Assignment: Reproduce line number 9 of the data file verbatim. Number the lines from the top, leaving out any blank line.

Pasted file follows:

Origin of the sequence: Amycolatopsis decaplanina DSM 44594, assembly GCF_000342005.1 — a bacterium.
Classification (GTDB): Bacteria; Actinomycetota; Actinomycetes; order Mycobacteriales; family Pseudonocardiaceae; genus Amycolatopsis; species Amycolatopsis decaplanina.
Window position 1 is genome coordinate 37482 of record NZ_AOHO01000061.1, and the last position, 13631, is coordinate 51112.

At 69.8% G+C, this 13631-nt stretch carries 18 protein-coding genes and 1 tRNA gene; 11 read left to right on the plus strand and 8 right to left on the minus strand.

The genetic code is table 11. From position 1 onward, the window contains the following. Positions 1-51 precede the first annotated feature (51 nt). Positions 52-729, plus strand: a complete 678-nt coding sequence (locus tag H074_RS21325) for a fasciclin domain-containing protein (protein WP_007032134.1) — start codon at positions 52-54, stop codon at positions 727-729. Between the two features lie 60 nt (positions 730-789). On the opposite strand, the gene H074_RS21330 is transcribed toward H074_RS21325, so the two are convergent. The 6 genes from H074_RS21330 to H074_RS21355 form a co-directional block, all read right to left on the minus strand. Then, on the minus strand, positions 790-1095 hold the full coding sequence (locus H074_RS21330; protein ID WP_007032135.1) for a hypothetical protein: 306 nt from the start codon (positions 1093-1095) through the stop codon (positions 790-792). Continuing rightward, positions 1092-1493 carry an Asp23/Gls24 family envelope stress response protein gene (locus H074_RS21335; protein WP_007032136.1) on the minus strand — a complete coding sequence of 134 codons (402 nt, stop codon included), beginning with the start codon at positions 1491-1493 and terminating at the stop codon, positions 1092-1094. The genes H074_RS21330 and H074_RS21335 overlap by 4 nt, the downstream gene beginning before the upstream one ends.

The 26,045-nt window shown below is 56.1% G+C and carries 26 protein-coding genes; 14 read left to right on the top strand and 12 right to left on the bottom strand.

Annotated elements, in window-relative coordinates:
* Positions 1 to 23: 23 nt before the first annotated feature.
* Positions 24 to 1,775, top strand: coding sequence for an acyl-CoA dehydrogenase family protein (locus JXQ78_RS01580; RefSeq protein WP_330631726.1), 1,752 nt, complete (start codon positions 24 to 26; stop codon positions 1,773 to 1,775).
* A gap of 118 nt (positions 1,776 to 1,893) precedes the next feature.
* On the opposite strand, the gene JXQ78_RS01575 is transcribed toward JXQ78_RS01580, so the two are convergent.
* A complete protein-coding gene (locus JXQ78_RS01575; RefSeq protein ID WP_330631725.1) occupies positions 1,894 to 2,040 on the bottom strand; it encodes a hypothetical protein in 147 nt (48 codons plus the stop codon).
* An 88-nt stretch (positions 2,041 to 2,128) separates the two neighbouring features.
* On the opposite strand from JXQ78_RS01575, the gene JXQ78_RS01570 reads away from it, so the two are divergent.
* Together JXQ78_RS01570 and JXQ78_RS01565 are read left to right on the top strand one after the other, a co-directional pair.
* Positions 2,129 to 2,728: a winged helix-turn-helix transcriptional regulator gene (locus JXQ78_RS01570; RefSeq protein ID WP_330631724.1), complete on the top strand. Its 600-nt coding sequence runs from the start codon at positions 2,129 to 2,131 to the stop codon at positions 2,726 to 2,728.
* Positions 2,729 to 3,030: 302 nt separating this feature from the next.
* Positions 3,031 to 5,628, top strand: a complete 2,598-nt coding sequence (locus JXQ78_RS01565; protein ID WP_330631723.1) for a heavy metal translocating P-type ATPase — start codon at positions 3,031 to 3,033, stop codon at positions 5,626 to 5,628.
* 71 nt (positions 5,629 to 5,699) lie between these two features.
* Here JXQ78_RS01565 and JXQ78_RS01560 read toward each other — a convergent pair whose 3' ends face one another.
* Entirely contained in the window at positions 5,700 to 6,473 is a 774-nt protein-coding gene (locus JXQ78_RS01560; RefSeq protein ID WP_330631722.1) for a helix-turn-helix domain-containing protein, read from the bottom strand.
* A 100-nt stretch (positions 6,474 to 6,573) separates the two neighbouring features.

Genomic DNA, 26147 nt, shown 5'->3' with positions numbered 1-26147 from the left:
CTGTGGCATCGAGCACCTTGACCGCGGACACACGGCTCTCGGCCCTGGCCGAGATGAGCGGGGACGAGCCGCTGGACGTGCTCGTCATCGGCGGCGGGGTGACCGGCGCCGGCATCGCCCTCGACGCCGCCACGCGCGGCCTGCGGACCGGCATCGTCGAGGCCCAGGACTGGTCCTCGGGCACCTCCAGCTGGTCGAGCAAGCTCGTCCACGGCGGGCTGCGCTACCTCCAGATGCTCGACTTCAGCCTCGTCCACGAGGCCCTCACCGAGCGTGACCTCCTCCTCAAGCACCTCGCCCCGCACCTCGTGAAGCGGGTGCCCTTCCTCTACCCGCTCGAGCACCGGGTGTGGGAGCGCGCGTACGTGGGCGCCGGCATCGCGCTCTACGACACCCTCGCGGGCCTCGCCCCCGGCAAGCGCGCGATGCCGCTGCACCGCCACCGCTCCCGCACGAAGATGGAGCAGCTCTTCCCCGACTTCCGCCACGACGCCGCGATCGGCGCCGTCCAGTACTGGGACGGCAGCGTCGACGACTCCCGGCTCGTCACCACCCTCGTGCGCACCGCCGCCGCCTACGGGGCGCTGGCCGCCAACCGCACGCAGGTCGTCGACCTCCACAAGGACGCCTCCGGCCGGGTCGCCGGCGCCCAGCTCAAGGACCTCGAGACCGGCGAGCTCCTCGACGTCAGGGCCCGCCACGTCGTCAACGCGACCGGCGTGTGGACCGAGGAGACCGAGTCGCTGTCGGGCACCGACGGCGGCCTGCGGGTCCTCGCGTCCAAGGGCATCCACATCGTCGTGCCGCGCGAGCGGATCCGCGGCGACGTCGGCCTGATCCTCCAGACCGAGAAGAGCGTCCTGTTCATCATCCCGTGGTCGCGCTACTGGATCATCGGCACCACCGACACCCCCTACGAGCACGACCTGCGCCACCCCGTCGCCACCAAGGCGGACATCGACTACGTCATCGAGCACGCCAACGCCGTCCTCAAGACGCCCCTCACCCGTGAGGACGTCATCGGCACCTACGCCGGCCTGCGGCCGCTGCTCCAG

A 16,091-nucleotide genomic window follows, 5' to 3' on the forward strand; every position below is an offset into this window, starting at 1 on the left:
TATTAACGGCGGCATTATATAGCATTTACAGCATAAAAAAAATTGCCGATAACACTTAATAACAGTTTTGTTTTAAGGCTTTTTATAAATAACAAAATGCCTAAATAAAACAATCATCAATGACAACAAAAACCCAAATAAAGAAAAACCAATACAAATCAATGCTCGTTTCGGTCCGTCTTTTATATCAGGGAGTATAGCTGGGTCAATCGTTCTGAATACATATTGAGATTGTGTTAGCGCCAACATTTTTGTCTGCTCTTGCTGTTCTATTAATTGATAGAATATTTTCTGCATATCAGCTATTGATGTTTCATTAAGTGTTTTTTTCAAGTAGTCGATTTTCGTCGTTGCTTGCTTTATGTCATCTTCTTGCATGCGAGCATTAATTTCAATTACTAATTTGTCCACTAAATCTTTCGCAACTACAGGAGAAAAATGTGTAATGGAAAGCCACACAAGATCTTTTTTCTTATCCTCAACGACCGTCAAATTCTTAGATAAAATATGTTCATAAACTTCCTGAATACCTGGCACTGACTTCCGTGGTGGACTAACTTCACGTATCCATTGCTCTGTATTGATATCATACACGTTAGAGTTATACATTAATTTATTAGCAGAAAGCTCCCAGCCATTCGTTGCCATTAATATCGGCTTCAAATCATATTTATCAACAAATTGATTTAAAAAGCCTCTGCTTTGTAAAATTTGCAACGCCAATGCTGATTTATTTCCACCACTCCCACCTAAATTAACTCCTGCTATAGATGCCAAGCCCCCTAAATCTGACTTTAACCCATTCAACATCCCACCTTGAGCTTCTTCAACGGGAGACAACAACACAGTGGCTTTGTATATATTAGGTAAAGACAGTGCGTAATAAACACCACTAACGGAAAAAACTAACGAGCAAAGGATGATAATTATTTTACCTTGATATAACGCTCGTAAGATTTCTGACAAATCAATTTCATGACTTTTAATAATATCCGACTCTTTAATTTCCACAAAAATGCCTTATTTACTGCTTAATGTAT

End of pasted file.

* Positions 24 to 1,775, top strand: coding sequence for an acyl-CoA dehydrogenase family protein (locus JXQ78_RS01580; RefSeq protein WP_330631726.1), 1,752 nt, complete (start codon positions 24 to 26; stop codon positions 1,773 to 1,775).